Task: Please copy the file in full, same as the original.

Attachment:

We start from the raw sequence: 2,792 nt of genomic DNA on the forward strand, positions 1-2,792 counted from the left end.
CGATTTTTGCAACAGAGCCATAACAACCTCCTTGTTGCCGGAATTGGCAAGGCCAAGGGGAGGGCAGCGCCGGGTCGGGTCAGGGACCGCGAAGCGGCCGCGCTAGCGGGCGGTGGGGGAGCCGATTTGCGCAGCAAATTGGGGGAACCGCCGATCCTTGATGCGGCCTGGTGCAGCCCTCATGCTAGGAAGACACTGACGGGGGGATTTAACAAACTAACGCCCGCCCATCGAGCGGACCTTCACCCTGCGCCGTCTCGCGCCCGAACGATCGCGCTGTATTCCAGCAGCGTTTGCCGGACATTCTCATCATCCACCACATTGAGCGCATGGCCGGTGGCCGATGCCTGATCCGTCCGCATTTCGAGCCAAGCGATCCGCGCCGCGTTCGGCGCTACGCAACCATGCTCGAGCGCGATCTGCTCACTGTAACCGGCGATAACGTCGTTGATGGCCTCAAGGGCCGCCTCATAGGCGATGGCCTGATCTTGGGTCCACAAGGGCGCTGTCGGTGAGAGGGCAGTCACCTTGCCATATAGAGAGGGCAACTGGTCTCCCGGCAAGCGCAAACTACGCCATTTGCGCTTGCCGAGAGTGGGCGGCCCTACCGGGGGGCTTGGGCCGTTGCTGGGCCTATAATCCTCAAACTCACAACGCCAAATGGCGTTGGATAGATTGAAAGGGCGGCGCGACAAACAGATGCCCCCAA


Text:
We start from the raw sequence: 2,792 nt of genomic DNA on the forward strand, positions 1-2,792 counted from the left end.
CGATTTTTGCAACAGAGCCATAACAACCTCCTTGTTGCCGGAATTGGCAAGGCCAAGGGGAGGGCAGCGCCGGGTCGGGTCAGGGACCGCGAAGCGGCCGCGCTAGCGGGCGGTGGGGGAGCCGATTTGCGCAGCAAATTGGGGGAACCGCCGATCCTTGATGCGGCCTGGTGCAGCCCTCATGCTAGGAAGACACTGACGGGGGGATTTAACAAACTAACGCCCGCCCATCGAGCGGACCTTCACCCTGCGCCGTCTCGCGCCCGAACGATCGCGCTGTATTCCAGCAGCGTTTGCCGGACATTCTCATCATCCACCACATTGAGCGCATGGCCGGTGGCCGATGCCTGATCCGTCCGCATTTCGAGCCAAGCGATCCGCGCCGCGTTCGGCGCTACGCAACCATGCTCGAGCGCGATCTGCTCACTGTAACCGGCGATAACGTCGTTGATGGCCTCAAGGGCCGCCTCATAGGCGATGGCCTGATCTTGGGTCCACAAGGGCGCTGTCGGTGAGAGGGCAGTCACCTTGCCATATAGAGAGGGCAACTGGTCTCCCGGCAAGCGCAAACTACGCCATTTGCGCTTGCCGAGAGTGGGCGGCCCTACCGGGGGGCTTGGGCCGTTGCTGGGCCTATAATCCTCAAACTCACAACGCCAAATGGCGTTGGATAGATTGAAAGGGCGGCGCGACAAACAGATGCCCCCAA